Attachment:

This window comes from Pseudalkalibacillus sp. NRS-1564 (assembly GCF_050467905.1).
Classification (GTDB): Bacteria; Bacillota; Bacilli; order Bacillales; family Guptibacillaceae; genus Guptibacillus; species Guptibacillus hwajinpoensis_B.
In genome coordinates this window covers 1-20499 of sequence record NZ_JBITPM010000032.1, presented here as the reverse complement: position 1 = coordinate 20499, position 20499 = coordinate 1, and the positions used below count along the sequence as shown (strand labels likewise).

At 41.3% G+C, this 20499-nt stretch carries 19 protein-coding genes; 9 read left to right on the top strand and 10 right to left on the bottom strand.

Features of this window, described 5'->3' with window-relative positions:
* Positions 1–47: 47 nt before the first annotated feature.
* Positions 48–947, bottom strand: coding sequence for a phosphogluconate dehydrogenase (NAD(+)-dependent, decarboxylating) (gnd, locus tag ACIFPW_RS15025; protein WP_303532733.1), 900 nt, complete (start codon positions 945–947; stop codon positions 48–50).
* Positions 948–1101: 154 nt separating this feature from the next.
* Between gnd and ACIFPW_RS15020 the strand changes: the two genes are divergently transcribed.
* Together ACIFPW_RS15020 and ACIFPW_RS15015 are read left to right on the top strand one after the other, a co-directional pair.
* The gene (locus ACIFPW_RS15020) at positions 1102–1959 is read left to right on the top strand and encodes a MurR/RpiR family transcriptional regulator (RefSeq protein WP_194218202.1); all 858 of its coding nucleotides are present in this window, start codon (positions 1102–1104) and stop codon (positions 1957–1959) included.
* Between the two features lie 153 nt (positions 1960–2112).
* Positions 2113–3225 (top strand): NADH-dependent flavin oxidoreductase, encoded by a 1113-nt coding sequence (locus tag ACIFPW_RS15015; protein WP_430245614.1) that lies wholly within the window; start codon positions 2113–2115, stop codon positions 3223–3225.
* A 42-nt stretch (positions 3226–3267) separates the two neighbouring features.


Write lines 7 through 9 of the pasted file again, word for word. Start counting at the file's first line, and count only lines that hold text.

* Positions 48–947, bottom strand: coding sequence for a phosphogluconate dehydrogenase (NAD(+)-dependent, decarboxylating) (gnd, locus tag ACIFPW_RS15025; protein WP_303532733.1), 900 nt, complete (start codon positions 945–947; stop codon positions 48–50).
* Positions 948–1101: 154 nt separating this feature from the next.
* Between gnd and ACIFPW_RS15020 the strand changes: the two genes are divergently transcribed.